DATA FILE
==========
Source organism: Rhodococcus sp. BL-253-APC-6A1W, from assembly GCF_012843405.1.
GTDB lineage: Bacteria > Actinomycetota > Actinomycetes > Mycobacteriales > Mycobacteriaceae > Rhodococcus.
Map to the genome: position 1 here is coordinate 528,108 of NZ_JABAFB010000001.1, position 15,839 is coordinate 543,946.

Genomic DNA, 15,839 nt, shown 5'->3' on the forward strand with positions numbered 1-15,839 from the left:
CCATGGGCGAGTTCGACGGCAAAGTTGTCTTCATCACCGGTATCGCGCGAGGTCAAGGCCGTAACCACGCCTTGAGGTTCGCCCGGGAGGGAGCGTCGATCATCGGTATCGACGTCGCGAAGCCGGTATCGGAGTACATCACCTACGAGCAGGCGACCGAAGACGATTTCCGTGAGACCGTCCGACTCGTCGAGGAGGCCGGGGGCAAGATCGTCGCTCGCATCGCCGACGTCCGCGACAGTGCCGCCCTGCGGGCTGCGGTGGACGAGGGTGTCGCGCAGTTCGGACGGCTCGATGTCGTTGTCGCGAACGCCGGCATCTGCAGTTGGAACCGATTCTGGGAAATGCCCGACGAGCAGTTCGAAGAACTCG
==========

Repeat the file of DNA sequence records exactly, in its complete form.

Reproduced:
Source organism: Rhodococcus sp. BL-253-APC-6A1W, from assembly GCF_012843405.1.
GTDB lineage: Bacteria > Actinomycetota > Actinomycetes > Mycobacteriales > Mycobacteriaceae > Rhodococcus.
Map to the genome: position 1 here is coordinate 528,108 of NZ_JABAFB010000001.1, position 15,839 is coordinate 543,946.

Genomic DNA, 15,839 nt, shown 5'->3' on the forward strand with positions numbered 1-15,839 from the left:
CCATGGGCGAGTTCGACGGCAAAGTTGTCTTCATCACCGGTATCGCGCGAGGTCAAGGCCGTAACCACGCCTTGAGGTTCGCCCGGGAGGGAGCGTCGATCATCGGTATCGACGTCGCGAAGCCGGTATCGGAGTACATCACCTACGAGCAGGCGACCGAAGACGATTTCCGTGAGACCGTCCGACTCGTCGAGGAGGCCGGGGGCAAGATCGTCGCTCGCATCGCCGACGTCCGCGACAGTGCCGCCCTGCGGGCTGCGGTGGACGAGGGTGTCGCGCAGTTCGGACGGCTCGATGTCGTTGTCGCGAACGCCGGCATCTGCAGTTGGAACCGATTCTGGGAAATGCCCGACGAGCAGTTCGAAGAACTCG